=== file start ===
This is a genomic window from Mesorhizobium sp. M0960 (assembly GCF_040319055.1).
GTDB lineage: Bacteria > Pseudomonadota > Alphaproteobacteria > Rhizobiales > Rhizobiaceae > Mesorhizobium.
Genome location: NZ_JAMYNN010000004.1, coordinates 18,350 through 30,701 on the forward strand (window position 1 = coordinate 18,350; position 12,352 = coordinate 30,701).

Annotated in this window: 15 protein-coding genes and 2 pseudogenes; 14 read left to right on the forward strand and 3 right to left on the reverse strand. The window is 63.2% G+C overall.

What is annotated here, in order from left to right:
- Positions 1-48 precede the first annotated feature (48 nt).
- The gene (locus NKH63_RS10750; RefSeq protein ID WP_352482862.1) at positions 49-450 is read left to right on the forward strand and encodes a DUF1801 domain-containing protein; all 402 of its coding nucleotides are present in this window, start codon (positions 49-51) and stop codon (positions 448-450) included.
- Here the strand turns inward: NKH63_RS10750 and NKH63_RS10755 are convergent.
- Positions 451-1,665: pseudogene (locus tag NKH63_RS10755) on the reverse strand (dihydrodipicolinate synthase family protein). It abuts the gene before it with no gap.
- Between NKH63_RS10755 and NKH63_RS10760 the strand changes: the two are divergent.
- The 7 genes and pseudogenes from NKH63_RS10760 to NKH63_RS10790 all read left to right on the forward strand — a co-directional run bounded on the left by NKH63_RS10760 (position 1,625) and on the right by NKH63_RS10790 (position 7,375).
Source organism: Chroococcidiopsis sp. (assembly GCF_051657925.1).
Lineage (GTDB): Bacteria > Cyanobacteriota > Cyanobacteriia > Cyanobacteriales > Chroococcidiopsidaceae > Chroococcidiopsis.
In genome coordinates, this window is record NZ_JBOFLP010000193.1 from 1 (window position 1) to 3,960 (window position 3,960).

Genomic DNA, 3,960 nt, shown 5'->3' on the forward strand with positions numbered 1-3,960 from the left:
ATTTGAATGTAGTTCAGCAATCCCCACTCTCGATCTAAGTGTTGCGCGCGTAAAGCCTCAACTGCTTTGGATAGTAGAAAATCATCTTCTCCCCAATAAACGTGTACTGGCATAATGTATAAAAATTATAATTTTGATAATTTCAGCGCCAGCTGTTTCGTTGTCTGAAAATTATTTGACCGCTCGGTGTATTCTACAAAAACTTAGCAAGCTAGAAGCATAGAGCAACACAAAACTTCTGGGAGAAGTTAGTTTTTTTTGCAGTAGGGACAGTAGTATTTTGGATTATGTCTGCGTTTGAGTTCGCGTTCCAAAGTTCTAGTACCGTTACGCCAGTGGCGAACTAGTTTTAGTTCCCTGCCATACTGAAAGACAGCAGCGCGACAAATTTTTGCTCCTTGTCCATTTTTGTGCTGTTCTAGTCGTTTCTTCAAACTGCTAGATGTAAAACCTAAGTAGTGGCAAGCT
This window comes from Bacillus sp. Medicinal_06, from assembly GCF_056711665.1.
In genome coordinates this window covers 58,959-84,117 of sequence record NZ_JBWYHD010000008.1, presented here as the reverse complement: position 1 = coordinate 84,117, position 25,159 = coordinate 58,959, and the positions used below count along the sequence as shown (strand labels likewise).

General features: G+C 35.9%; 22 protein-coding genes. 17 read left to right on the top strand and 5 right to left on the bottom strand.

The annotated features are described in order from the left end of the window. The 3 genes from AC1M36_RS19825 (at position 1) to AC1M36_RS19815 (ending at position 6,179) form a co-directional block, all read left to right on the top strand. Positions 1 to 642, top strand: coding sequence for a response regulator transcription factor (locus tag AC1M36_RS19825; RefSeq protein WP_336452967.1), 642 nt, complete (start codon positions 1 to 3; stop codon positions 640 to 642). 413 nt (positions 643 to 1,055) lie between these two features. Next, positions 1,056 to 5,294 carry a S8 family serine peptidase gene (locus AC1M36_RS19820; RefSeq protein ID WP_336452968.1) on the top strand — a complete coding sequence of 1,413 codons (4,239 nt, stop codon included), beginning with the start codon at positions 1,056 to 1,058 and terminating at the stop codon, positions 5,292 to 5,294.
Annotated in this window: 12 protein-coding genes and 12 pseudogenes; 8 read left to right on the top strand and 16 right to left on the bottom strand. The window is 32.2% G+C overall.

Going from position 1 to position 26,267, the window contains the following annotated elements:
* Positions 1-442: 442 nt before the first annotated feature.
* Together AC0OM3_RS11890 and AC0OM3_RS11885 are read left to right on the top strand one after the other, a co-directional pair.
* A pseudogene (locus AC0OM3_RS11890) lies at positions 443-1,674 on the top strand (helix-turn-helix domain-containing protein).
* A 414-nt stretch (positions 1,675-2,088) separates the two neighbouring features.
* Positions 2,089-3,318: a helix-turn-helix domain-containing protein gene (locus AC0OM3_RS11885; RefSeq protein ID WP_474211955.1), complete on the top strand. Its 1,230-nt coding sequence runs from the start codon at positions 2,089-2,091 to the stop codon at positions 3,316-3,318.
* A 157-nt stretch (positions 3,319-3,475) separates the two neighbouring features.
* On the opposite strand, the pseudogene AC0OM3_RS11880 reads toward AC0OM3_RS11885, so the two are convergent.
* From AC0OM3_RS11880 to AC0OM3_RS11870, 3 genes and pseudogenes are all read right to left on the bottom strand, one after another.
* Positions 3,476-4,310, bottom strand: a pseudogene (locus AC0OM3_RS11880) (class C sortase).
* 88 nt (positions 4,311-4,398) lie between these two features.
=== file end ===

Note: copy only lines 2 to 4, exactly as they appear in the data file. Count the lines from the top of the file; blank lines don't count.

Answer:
GTDB lineage: Bacteria > Pseudomonadota > Alphaproteobacteria > Rhizobiales > Rhizobiaceae > Mesorhizobium.
Genome location: NZ_JAMYNN010000004.1, coordinates 18,350 through 30,701 on the forward strand (window position 1 = coordinate 18,350; position 12,352 = coordinate 30,701).

Annotated in this window: 15 protein-coding genes and 2 pseudogenes; 14 read left to right on the forward strand and 3 right to left on the reverse strand. The window is 63.2% G+C overall.